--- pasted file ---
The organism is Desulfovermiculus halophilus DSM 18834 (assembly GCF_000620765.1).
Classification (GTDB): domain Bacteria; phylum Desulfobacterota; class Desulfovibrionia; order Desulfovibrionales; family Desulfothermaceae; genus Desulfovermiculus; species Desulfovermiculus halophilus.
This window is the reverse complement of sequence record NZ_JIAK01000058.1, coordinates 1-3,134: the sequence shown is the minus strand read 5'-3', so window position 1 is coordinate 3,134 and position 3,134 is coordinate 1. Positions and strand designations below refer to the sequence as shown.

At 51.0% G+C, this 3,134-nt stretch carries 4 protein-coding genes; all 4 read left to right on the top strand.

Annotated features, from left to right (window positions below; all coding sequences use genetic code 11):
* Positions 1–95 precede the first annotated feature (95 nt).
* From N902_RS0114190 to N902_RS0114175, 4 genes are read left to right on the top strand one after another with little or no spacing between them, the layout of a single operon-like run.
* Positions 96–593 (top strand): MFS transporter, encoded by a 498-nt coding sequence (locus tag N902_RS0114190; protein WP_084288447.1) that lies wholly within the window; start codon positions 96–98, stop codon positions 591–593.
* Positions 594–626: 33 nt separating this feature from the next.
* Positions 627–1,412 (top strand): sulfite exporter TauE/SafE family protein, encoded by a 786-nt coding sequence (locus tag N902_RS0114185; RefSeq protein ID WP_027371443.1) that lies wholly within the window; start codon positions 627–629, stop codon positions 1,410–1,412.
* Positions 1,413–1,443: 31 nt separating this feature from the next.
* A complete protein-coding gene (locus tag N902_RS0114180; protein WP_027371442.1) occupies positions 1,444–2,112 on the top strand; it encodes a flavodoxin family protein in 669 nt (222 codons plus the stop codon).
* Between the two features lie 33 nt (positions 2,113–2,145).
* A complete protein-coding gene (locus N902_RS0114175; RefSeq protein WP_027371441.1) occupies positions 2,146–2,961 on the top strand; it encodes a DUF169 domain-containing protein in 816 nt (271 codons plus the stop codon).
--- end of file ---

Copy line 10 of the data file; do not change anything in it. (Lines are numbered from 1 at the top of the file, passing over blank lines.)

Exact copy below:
* Positions 627–1,412 (top strand): sulfite exporter TauE/SafE family protein, encoded by a 786-nt coding sequence (locus tag N902_RS0114185; RefSeq protein ID WP_027371443.1) that lies wholly within the window; start codon positions 627–629, stop codon positions 1,410–1,412.